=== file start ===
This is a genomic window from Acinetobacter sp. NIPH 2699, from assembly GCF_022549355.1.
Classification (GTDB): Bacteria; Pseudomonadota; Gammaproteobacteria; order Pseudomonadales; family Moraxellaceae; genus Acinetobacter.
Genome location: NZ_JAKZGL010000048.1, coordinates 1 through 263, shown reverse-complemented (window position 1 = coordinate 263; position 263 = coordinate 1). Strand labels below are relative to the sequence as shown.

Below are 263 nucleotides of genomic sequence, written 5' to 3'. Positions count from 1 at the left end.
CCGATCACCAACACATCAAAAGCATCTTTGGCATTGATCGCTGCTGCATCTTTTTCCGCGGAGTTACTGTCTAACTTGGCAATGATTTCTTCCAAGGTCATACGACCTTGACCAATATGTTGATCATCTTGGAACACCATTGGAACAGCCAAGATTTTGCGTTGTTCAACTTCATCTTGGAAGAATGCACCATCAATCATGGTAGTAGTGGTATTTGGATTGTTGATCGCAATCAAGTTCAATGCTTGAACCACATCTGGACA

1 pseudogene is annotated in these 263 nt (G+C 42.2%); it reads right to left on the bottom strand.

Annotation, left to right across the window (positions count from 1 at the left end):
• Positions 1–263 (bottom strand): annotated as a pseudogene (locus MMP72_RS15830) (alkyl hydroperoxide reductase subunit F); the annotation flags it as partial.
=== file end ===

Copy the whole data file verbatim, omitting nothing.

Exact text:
This is a genomic window from Acinetobacter sp. NIPH 2699, from assembly GCF_022549355.1.
Classification (GTDB): Bacteria; Pseudomonadota; Gammaproteobacteria; order Pseudomonadales; family Moraxellaceae; genus Acinetobacter.
Genome location: NZ_JAKZGL010000048.1, coordinates 1 through 263, shown reverse-complemented (window position 1 = coordinate 263; position 263 = coordinate 1). Strand labels below are relative to the sequence as shown.

Below are 263 nucleotides of genomic sequence, written 5' to 3'. Positions count from 1 at the left end.
CCGATCACCAACACATCAAAAGCATCTTTGGCATTGATCGCTGCTGCATCTTTTTCCGCGGAGTTACTGTCTAACTTGGCAATGATTTCTTCCAAGGTCATACGACCTTGACCAATATGTTGATCATCTTGGAACACCATTGGAACAGCCAAGATTTTGCGTTGTTCAACTTCATCTTGGAAGAATGCACCATCAATCATGGTAGTAGTGGTATTTGGATTGTTGATCGCAATCAAGTTCAATGCTTGAACCACATCTGGACA

1 pseudogene is annotated in these 263 nt (G+C 42.2%); it reads right to left on the bottom strand.

Annotation, left to right across the window (positions count from 1 at the left end):
• Positions 1–263 (bottom strand): annotated as a pseudogene (locus MMP72_RS15830) (alkyl hydroperoxide reductase subunit F); the annotation flags it as partial.